I download movies, games, and programs; if I like them I will buy them. What this buffoon means when he says they cant "compete" is completely beyond me. Why would they be trying to compete with their own product? It is undeniable that these guys think that every copy that exists is worth the value that they place upon it, when in fact most of their stuff is literally worthless, I only buy things when I deem them to be of quality workmanship.



I have followed this issue with great interest and whilst the named ISP has had a win, now we await to see if the Federal Court's judgment will be appealed. The movie/record industry must accept responsibility for not doing enough to make their product more attractive to customers via cheaper prices. It will also be a struggle to get the Senate's approval for any changes to copyright or telecommunication law. I think everyone should have a read of the judge's decision and has acknowledged that copyright infringement is a global problem. Any changes to the way ISPs provide a service where costs have to be passed onto customers for policing remains questionable.



Go IiNet go, the issue should have never even been dragged into court, the argument retarded and invalid.

Jeff Citizen


I'm glad that iiNet has won this battle, but I doubt they'll win the war. The movie studios have way too much money at their disposal and they will bully and hassle and play the all the legal games until the small guy runs out of money or they'll find a judge who is either clueless or sick of the whole thing and let them have their way.
I do download content I know I might interesting. I can download it right now and watch it without ads or I can borrow a DVD from a friend or I can wait 2 years and watch it on TV... but I still won't be watching the bloody ads. So if I'm not going to be paying for the content in the end anyway, why is there and argument that I am doing something wrong by watching it now? Bottom line is... I'm not going to pay and I'm not going to watch ads. The content producers make stacks of money off the franchise goods. The rest is just milking the public.



As a computer tech, I can assure you that this whole issue is a waste of time. There is far more piracy by people who rent a DVD and then copy it using a program on their computer than their are people using their internet allowance on downloading movies of doubtful quality. Nowhere has it been suggested that AFACT will take all the Video Stores to court for hiring out their movies and thereby providing the means for infringement of copyright. Wake up AFACT piracy can not be stopped and hopefully the High Court will not allow an appeal. The courts have better and more necessary cases to hear than one about a lost cause like this one.



All these TV/movie studios have to do is provide their product when released in the US/UK at a fair cost and most illegal downloading would go away. instead they treat their potential customers like criminals and stick to outdated business models.



ROFL is all I can say. These movie dudes are pathetic. Are they going to take every ISP company in the entire world on? We have 100's here in OZ, not just iinet, so I guess that Telstra is next, followed by AAPT and Optus and so the list goes on. Should be good fun for the lawyers involved, raking in millions whilst these moronic Hollywooders fill our courts for the next 20 years trying to prosecute every Australian who has ever downloaded a movie. Sorry to say but you are in Australia not America! Hopefully the courts and judges eject these idiots from our legal system so other cases can be seen to that are more important, like real criminals and executives ripping off joe public. PFFT!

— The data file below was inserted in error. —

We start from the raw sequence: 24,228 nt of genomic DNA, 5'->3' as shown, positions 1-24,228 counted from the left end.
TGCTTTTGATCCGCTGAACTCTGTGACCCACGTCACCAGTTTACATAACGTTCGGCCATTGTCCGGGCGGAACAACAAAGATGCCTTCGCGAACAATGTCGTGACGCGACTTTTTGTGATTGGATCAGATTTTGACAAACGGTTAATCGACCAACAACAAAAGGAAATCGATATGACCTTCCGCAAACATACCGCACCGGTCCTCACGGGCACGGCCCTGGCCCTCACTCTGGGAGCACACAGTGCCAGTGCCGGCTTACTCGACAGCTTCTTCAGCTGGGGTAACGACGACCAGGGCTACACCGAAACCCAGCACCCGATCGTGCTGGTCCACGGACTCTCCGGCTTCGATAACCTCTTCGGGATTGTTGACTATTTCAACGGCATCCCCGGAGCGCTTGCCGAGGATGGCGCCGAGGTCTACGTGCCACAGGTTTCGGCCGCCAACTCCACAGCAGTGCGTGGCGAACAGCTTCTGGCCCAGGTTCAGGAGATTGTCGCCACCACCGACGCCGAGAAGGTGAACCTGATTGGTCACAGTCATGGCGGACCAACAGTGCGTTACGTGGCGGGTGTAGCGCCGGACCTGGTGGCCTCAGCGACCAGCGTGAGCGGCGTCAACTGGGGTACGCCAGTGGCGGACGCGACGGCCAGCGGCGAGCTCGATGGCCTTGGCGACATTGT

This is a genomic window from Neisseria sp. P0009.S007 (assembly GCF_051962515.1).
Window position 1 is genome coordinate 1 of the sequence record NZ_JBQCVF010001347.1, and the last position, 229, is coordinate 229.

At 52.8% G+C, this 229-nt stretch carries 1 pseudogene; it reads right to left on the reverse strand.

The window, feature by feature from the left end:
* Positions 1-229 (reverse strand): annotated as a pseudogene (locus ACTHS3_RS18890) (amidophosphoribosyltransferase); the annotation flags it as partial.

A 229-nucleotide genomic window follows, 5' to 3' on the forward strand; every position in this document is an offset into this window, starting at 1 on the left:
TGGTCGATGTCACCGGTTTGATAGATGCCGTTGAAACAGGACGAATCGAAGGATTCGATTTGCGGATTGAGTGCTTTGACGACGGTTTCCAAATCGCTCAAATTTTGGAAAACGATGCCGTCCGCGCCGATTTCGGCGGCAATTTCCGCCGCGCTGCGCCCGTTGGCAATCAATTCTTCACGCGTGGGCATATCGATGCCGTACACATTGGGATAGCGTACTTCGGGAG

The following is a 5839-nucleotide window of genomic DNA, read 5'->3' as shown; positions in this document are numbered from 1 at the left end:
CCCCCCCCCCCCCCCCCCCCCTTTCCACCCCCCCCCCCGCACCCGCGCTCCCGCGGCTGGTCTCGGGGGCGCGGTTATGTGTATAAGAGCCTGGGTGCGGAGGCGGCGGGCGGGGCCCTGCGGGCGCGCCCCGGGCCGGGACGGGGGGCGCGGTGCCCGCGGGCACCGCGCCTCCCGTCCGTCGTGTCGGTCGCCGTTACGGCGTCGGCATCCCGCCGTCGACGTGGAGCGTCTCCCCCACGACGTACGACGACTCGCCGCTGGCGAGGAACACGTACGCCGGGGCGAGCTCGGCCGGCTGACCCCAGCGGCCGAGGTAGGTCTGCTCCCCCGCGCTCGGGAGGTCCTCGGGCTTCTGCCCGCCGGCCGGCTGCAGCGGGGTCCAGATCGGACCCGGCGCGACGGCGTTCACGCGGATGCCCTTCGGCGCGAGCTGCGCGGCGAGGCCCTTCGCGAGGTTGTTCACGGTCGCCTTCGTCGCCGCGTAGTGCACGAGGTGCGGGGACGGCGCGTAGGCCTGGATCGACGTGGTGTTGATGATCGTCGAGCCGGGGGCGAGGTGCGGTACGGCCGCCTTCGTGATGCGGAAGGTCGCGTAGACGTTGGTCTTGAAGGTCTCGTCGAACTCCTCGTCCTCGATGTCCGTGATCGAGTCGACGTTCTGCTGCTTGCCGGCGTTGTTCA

Hellfire (#6) is correct. Many video stores rent-out their films at half price in the middle of the week (non-peek period). DVD & Blueray cracking/ripping software is either free or a few dollars (with quick support for cracking new keys). You can rip a Blueray, re-encode it to fit onto a DVD (if desired) & pass it around your mates for a couple of dollars.

Besides, by the time this legal battle is through, pirates would've moved way beyond bit-torrent to multi-protocol encapsulated encrypted networks. The point being, even if you analyse someones traffic, you won't know for sure what someone is doing, as a single application traffic load is distributed across the noise of multiple protocols.

Malone from iiNet is right when he says that the movie companies should talk to ISPs about becoming new distribution channels, at a cheaper price. Of course, some movie companies have a financial stake in cinema real-estate, so I'm not to sure whether they want to deal with ISPs. Time will tell.



Getting the content on-line at a reasonable price would go a long way toward getting public opinion back on the side of the film industry.

Content creators also need to realise that DRM is the enemy of profit when non-DRM copies are already widely available (i.e. ALWAYS). Many people do want to support creators, but when the illegal version is easier to use, more versatile, AND free, they will be tempted to take that route. While pirates exist, you need to factor them into your business strategy as competitors. Don't give them the advantage of a superior product by crippling your own copies.



How is this case any different for holding gun manufacturers responsible for the people murdered using their weapons? It's just rediculous. I hope the companies AFACT represent suffer a sudden cronic wave of piracy and nobody pays their extortion charges.



Here here, Number 10 Sven..

DRM is a major reason why I download stuff..
Why would I pay for an inferior product laced with DRM? It makes no business sense at all!
Similarly annoying are the ads at the start of the DVD (THAT I JUST BOUGHT!) telling me not to download movies... I DIDN'T!!
Stop accusing your paying customers of piracy and stop assuming that they will turn to piracy after buying something..
It's rude at the least






The bottom line is, if you can read a 1 or a 0 then you can write the same 1 or 0. If you don't want perfect digital copies then don't digitize.



They're also making their money off bullying users with legal jargon.

Send out 10,000 notices and make $500 per notice. End user won't bother contesting because Big Money can drag them through the meat works for years and they can't afford the application fees to the court, let alone a lawyer.

The system stinks, but at least Justice Cowdroy has a good head on him.

All hail Justice Cowdroy!